By the time the 20th Century began, Arnold Schoenberg had taken Wagner’s chromatic digression from easily comprehensible concepts of tonality beyond what could be considered “tonal.” Music became either so chromatic, the listener had no idea where they were in terms of “a home key” (which is what essentially defines tonality at its simplest) or whether they were in “any” key or, if it moved too quickly from one to another, perhaps in “no” key at all (though still using traditional chords). From there, it wasn't far to go before composers started using chords other than those traditional, familiar chords that moved in familiar and expected (therefore comforting) ways.

Listeners lost this ease of being able to figure out where they are when listening to a new piece of new music because they’re unfamiliar with what’s behind the musical surface. In some cases, I think many composers might be unfamiliar with that as well: some enjoy writing dissonant music for dissonance’s sake and others understand how tension-and-release operate to be able to use that sense of dissonance to be able to create a flow that draws the listener along in much the same way a harmonic progression did two hundred years ago.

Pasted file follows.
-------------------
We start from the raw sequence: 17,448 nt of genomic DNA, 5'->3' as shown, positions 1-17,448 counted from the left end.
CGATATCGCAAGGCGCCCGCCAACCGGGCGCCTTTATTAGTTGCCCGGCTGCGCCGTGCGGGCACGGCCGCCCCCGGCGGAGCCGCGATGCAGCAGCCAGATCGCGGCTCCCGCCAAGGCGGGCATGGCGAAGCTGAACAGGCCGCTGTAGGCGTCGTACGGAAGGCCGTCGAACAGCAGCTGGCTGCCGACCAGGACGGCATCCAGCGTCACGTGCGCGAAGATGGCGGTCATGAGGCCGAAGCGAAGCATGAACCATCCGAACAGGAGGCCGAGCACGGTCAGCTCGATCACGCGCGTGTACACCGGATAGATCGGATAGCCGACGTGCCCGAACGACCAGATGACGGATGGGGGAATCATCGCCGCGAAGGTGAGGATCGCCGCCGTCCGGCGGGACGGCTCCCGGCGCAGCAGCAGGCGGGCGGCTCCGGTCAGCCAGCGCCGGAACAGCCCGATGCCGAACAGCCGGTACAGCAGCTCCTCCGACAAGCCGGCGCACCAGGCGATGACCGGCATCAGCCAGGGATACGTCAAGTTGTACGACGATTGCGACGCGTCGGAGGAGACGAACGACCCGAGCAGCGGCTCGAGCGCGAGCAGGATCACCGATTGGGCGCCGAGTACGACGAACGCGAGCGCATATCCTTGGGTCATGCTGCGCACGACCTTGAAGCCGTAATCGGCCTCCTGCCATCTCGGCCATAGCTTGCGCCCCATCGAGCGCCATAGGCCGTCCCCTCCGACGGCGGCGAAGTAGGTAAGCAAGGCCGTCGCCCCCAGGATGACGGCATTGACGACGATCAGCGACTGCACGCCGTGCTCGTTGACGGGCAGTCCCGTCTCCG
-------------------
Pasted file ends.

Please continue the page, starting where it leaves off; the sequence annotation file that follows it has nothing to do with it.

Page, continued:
(Is it necessary to point out how a bad performance of Beethoven will be blamed on the performer but a bad performance of a new composer you've never heard of before is always the composer's fault?)